Firebrands Great Victory: Redeems Himself for Past Failures by Scoring Impressively in Covington Handicap, Meeting, Daily Racing Form, 1922-10-29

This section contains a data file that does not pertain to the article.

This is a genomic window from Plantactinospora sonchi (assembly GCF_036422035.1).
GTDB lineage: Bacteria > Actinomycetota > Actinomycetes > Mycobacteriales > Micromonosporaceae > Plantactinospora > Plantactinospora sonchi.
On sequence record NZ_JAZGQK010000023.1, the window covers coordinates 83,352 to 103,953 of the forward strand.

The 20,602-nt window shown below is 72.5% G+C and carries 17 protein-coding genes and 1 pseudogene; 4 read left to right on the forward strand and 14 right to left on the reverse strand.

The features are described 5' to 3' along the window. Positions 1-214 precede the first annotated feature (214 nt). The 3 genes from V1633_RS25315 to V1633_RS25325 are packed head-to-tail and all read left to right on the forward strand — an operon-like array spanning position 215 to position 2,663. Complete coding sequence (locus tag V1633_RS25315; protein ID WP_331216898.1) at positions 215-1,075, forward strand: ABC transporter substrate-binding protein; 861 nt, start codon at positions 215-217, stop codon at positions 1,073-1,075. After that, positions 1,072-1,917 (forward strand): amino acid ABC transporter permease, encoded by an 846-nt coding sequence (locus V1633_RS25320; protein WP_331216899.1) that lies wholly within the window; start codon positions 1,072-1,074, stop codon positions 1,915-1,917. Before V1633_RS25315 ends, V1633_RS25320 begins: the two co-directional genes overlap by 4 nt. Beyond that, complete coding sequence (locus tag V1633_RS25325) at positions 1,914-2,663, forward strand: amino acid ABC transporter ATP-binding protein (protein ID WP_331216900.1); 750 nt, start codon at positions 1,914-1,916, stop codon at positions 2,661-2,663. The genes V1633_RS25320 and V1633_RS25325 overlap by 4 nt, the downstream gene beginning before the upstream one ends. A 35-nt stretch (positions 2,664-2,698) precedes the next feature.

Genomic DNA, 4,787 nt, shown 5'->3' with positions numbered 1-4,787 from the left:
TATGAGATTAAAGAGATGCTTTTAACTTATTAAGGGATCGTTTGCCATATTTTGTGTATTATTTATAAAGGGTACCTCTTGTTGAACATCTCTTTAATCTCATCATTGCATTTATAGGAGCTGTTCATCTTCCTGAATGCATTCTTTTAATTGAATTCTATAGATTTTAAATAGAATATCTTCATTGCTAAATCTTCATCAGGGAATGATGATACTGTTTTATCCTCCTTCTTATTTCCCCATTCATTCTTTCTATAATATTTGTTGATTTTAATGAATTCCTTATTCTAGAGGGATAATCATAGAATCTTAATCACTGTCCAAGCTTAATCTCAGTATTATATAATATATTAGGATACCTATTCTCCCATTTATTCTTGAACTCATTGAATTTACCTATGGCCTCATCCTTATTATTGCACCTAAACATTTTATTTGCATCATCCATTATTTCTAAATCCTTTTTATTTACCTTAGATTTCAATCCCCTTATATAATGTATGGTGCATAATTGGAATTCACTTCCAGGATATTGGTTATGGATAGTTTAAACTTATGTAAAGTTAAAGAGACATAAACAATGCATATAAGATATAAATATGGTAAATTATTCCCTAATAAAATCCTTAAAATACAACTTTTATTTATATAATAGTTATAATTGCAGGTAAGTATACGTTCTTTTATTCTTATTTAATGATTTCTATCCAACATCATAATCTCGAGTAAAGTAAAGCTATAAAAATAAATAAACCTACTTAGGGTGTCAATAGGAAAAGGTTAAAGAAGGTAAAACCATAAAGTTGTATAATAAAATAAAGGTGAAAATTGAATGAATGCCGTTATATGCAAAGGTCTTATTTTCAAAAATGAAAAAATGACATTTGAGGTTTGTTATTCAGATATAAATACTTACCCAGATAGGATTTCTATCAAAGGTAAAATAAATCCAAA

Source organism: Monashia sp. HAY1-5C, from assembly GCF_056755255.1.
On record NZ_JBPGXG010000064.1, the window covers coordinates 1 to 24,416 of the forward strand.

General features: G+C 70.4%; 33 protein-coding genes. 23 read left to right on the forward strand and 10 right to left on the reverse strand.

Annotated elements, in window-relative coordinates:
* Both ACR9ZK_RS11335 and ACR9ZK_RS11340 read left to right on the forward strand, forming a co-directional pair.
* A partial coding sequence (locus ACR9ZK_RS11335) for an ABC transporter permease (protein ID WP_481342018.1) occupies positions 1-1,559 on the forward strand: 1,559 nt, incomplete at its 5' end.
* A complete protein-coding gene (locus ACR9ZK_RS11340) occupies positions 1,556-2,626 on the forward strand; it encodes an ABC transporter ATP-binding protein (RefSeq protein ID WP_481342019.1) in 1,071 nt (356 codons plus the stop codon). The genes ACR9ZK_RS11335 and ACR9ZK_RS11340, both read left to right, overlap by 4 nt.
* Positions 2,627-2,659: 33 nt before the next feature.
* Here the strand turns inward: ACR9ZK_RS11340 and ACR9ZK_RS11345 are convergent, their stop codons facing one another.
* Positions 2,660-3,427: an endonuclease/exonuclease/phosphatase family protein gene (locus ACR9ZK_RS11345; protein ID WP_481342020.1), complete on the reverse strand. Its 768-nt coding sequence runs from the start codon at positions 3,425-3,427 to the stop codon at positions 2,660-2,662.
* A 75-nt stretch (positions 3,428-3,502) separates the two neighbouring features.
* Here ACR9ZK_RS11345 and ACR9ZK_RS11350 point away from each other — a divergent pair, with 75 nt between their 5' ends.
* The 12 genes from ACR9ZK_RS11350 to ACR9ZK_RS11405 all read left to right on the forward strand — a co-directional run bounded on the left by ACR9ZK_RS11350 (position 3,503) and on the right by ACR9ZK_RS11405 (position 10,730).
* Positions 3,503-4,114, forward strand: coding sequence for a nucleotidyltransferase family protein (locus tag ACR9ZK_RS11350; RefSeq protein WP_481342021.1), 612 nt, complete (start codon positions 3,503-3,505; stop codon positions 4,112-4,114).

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rz . . . . Redeems Himself for Past Failures by Scoring Impressively in Covington Handicap, Meeting and Defeating Best Horses in the West LATONIA, Ky.. October 28. Jefferson Livingstons Firebrand again looms up by his splendid victory today in the Covington Handicap as a deserving contender for the laurels in the all-age division of racing stars in this country. His triumph this afternoon was complete over some of the best that could be mustered, and included Rockminister-hich after his triumph in the Latonia Championship Stakes over Lucky Hour and Bunting wad hailed as the king of the three-year-olds. Rockminister finished a questionable third in todays contest, beaten decisively, Firebrand winning in comfortable style, pursued by Quy with Cherry Tree almost getting up in time to wrest third place from Rockminister. Nine started in the race, with Firebrand shouldering the impost of 121 pounds, but in receipt of slight weight concession under the scale from Rockminister, though the latter had up 118 pounds. . . The Livingston representative dominated the running from the start and varied hn He had his closest followers. Bit of White lead in the early part from one to three lengths. and Lady Madcap, tired out before three-quarters of the race was completed, and a brier breathing spell that Pool gave him just before reaching the stretch turn prepared him for the powerful challenge that Guy offered in the last eighth. Firebrand, though ridden hard near the end could have held on to the lead for quite a longer distance, Rockminister:? chances diminished after covering a mile. He began tiring steadily. The net value of the k-e imounted to S55.4G0, bringing Firebrands total winnings under new ownership a Jtrifle less than the 0,000 Jefferson Livingston paid for him this spring. This marks the second success scored by Firebrand in the same stake, he hy.ving won it last year with 108 pounds in two-fifths seconds slower time than he ran the milo and three-sixteenths this afternoon. Todays attendance compared favorably with the best that has been seen at the track this fall. More propitious conditions for the sport could not have been ordered and the immense throng enjoyed the racing to the fullest. Alice Blue Gown, which figured in a winning race in her previous start, again demonstrated her good quality and proved that when on her good behavior she is entitled to rank with the best of her age and sex in the country. Her feat of running three-quarters in 1 :11 witli 112 pounds up is convincing evidence that she Is possessed of speed in abundance. She triumphed over In Memoriam, with Dan E. OSullivan in third place. The fast time was made possible by the fast pace that Lady Gorham set in pace-making during the first of the race. The final quarter, however, found the pacemaker tiring fast. Fincastle and Matinee Idol engaged in a stubborn battle during the stretch of the fourth race, both contenders coming to the finish so closely bunched that it was difficult to determine which had won. The judges awarded the purse to Fincastle. Matinee Idol was a prohibitive favorite and had the support of all the sharps at the track. He followed Fincastle closely from the start and appeared able to pass him at call. He did go to the front in the last eighth, but began bearing out and this cost him the race. The third, in which two-year-olds started, recorded another success for owner Goldblatt, as his Pompous was the winner from Way-wassamo. The latter, ridden by Heupel, raced prominently from the start, but impeded Bedazzle in the last eighth, for which he was disqualified after finishing second. His displacement gave second place to Bedazzle and Gordon Shaw, which had originally finished fourth, was moved into third place. J. Heupel was suspended for the remainder of the meeting for his rough riding. "Rome" Respess accounted for another purse when his Make Up won from a fairly good band of sprinters that met in the second race, in which Pindar Peel was the tavored one. Make Up and Estcro were in the rear division during the early running, while Ararat was forcing a terrific pace. Both moved up resolutely in the stretch and Make Up won drawing clear, with Estero outstaying Ararat in the last twenty yards. The opener was marked by an upset when the inconsistent Ashland failed badly. In a former start Ashland won easily and it occasioned an inquiry by the stewards for his sudden form summersault. Since then he has been transferred from the Weidemann stable to that of Mrs. J. Phillips, in whose colore he ran today. The winner turned up in Pumps, which had been claimed in his, last start and ran for his new owner todayy Walnut Hall landed in second place, with Tulane third. Jefferson Livingston today bought privately from A. L. Kirby the frequent winner Buster. The price is said to be well up in five figures. Olin Gentry, former jockey and now manager of the Belmont Farm, Virginia, owned by E. B. McLean, was a visitor during the day and will make a trip to Idle Hour Farm tomorrow on a tour of inspection. He will go to his . home in Texas for a brief stay before returning to the McLean farm. Gen- Continued on eleventh pase. FIREBRANDS GREAT VICTORY Continued from first page. try reports that the yearlings at Belmont Farm are in splendid condition and promise to cut an extensive figure in next years racing. Oui Oui will be shipped tomorrow to Pimlico to start in the Pimlico Futurity. Wapiti was claimed by J. McPherson from the last race for ,000. Desha Breckinridge came over from Lexington to witness Lady Madcap perform in the Covington Handicap. Thomas C. McDowell, member of the Kentucky State Racing Commission and prominent owner and breeder, who recently met with serious injury to his foot, was at the track this afternoon, his injured limb heavily encased in plaster. He moved about with the aid of crutches. Louisville sent a big delegation of visitors today and it included many of the Falls Citys most representative people. L. Haymaker transferred his stable from Toledo direct to Dade Park. J. J. Quinlan will ship his stable from Toledo to Tijuana. D. K. Murphy came over from Louisville to confer with general manager AVinn regarding the extensive improvements to be undertaken at Latonia next winter. Tom Young, superintendent at Churchill Downs, was also a visitor Saturday afternoon. T. H. Ryan, who formerly raced pome good horses, was among Saturdays arrivals.